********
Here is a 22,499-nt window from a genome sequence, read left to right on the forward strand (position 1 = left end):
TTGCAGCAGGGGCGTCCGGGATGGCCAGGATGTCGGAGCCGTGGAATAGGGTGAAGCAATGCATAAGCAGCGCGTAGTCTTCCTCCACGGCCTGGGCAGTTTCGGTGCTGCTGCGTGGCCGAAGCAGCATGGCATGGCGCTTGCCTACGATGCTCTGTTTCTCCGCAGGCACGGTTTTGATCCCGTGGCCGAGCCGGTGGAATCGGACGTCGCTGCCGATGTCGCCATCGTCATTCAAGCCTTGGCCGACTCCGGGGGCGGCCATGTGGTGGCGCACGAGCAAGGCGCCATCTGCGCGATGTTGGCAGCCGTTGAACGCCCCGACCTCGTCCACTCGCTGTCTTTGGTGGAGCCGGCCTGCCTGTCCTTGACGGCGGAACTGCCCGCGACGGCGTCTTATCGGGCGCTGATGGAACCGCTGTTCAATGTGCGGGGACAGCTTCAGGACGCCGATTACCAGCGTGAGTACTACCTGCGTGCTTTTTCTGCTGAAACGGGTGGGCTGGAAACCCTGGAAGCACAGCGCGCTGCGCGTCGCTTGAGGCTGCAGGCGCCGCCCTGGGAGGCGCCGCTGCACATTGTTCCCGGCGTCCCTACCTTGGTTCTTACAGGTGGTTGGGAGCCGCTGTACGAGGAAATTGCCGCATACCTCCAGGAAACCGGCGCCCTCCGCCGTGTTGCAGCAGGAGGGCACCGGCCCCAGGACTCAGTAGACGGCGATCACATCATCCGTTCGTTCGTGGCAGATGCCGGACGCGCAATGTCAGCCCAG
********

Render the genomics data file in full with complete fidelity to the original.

Here is a 22,499-nt window from a genome sequence, read left to right on the forward strand (position 1 = left end):
TTGCAGCAGGGGCGTCCGGGATGGCCAGGATGTCGGAGCCGTGGAATAGGGTGAAGCAATGCATAAGCAGCGCGTAGTCTTCCTCCACGGCCTGGGCAGTTTCGGTGCTGCTGCGTGGCCGAAGCAGCATGGCATGGCGCTTGCCTACGATGCTCTGTTTCTCCGCAGGCACGGTTTTGATCCCGTGGCCGAGCCGGTGGAATCGGACGTCGCTGCCGATGTCGCCATCGTCATTCAAGCCTTGGCCGACTCCGGGGGCGGCCATGTGGTGGCGCACGAGCAAGGCGCCATCTGCGCGATGTTGGCAGCCGTTGAACGCCCCGACCTCGTCCACTCGCTGTCTTTGGTGGAGCCGGCCTGCCTGTCCTTGACGGCGGAACTGCCCGCGACGGCGTCTTATCGGGCGCTGATGGAACCGCTGTTCAATGTGCGGGGACAGCTTCAGGACGCCGATTACCAGCGTGAGTACTACCTGCGTGCTTTTTCTGCTGAAACGGGTGGGCTGGAAACCCTGGAAGCACAGCGCGCTGCGCGTCGCTTGAGGCTGCAGGCGCCGCCCTGGGAGGCGCCGCTGCACATTGTTCCCGGCGTCCCTACCTTGGTTCTTACAGGTGGTTGGGAGCCGCTGTACGAGGAAATTGCCGCATACCTCCAGGAAACCGGCGCCCTCCGCCGTGTTGCAGCAGGAGGGCACCGGCCCCAGGACTCAGTAGACGGCGATCACATCATCCGTTCGTTCGTGGCAGATGCCGGACGCGCAATGTCAGCCCAG